On 27 Oct. B’Tselem’s Hebron researcher Manal al-Ja'bri was injured documenting a protest. A rubber-coated metal bullet fired by Israeli security forces fractured a finger in her left hand. She was filming clashes between security forces and Palestinian youth near the Bab a-Zawiya Checkpoint, Hebron. Al-Ja'bri, in a blue B’Tselem vest, was standing with a group of journalists across the street and at a distance from the Palestinian stone throwers. There was no apparent reason for security forces to fire at her or at other journalists there.
B’Tselem documented a five-day (6-10 Oct. 2015) campaign of violence by settlers against Palestinians in Hebron. Settlers repeatedly threw stones and bottles at Palestinian homes near the Kiryat Arba settlement fence, while Israeli security forces looked on. Settler violence intensified after two attacks by Palestinians in Hebron: a settler sustained serious injuries and a Border Police officer was slightly injured; one perpetrator fled, the other was shot to death. In another incident, a confrontation developed with settlers and Palestinians throwing stones at each other. Soldiers stood by the former and fired tear-gas at the latter. This glimpse of daily life in Hebron is an extreme example of the imbalance of power throughout the West Bank, in which Israeli forces back settler violence targeting Palestinians.
On Tues. Sep. 22, soldiers shot and fatally wounded Hadil al-Hashlamun, 18, at a Hebron checkpoint. B’Tselem’s investigation indicates she had concealed a knife in her cloths and did not obey the soldiers’ orders, but that she did not try to stab them. After she was shot in both legs, there was no justification to aim at her torso. The military’s knee-jerk defense of the soldiers sends a message that there are few limits on the use of force against Palestinians, including lethal force.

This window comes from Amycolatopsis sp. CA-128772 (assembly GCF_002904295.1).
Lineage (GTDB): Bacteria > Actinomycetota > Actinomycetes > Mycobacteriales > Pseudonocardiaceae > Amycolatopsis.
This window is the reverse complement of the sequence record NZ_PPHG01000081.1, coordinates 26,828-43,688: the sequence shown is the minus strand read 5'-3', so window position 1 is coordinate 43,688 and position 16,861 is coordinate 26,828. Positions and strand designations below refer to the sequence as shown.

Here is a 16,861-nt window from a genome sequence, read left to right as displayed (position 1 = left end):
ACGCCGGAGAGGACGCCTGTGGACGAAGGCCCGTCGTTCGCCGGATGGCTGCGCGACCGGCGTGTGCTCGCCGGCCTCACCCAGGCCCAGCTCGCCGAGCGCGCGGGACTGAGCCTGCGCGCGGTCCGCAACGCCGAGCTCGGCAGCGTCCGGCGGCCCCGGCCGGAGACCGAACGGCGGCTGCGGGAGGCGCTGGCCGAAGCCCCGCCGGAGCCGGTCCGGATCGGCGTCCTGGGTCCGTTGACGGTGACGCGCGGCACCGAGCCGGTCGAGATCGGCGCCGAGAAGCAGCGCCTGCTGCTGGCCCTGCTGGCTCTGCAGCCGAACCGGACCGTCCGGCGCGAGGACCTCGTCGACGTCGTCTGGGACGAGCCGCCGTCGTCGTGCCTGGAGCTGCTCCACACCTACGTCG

In early April 2015 the Abu Haya family were subjected to repeated threats and harassment by Israeli security forces in Hebron. Among other things, soldiers detaining Maher Abu Haya (14) for alleged involvement in a stone-throwing incident near his home. After the boy denied the allegations, soldiers threatened to arrest him if he is seen once more in the vicinity of a stone-throwing incident, regardless of his involvement. For a week, soldiers came time and again to the family’s home and harassed them. The family, volunteers in B’Tselem’s camera project, filmed some of the incidents.
The severe restrictions on the movement of Palestinians in the vicinity of the settlements in Hebron encourage the arbitrary and regular harassment of the residents. B'Tselem volunteer Raed Abu a-Rmeileh filmed a video showing what happened to an ice cream delivery intended for a grocery store owned by Anwar Maswdeh.